“Send Mick and Ger on a fool’s errand? Together?”
Fran turned to look at him.
“It’s not a fool’s errand. If they ask the police chief and the DA there the right questions, they might get a clue as to where Williams is headed. And I put them together so they can make up.”
Tommy wished she’d put her eyes back on the road, but he was afraid to say anything. They were coming up on a rambling RV really fast.
“Make up?” he asked.
“Yeah. You and Gerry don’t realize it, but Mick’s been having a tough time. He had a run-in with a judge a month ago that left a bad taste in his mouth. He’s halfway convinced that every white man in the Georgia legal system is a closet racist. You and Gerry are the only two white guys he’s actually been friends with in the past, but apparently Gerry said something recently that ticked him off. It’s up to your partner now to calm Mick down and convince him ya’ll are all right.”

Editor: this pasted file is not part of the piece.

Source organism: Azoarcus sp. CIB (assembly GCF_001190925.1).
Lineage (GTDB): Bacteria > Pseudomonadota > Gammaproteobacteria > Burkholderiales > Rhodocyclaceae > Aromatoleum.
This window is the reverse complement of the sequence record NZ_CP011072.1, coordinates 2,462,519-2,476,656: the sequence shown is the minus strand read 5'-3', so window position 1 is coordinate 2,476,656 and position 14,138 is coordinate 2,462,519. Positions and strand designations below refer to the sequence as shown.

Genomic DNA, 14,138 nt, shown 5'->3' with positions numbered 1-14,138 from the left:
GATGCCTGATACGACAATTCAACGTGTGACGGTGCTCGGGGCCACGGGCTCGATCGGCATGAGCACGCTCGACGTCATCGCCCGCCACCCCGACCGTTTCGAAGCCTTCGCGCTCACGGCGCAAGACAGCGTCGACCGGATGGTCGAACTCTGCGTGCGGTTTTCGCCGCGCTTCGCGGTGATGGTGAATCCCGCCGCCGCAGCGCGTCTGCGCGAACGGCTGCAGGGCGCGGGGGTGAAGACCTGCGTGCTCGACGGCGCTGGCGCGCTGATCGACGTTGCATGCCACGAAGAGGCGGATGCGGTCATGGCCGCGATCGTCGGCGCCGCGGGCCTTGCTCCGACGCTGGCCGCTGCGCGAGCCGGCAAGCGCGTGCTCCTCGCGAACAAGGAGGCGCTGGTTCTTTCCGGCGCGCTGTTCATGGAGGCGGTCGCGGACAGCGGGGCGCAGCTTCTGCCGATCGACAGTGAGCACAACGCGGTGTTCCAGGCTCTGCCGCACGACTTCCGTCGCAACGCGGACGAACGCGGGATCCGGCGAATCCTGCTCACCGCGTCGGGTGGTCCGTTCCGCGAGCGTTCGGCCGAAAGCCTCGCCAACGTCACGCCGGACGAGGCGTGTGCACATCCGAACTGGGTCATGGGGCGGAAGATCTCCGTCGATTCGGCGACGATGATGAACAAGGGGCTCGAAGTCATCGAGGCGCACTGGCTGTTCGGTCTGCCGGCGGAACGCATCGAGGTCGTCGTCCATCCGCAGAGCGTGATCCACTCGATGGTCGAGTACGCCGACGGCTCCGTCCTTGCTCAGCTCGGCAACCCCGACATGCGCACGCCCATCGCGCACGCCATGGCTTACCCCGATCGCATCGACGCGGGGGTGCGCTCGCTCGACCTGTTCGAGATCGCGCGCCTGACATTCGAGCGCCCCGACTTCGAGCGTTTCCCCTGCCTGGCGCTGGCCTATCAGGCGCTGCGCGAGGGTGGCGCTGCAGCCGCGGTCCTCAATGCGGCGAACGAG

The RV edged out of their lane. Fran bolted past it at last, turning back to face forward.
“Does Gerry know this?” Tommy asked.
“What do you think? He’s your partner. Is he capable of discerning why Mick might be angry, and why I might have sent them off together?”
Tommy didn’t answer. He only stared out at the tree-lined highway that was blasting past them at a sickening speed. And Fran didn’t demand an answer - she left him alone in a silence which she seemed comfortable in, but made him ill as hell.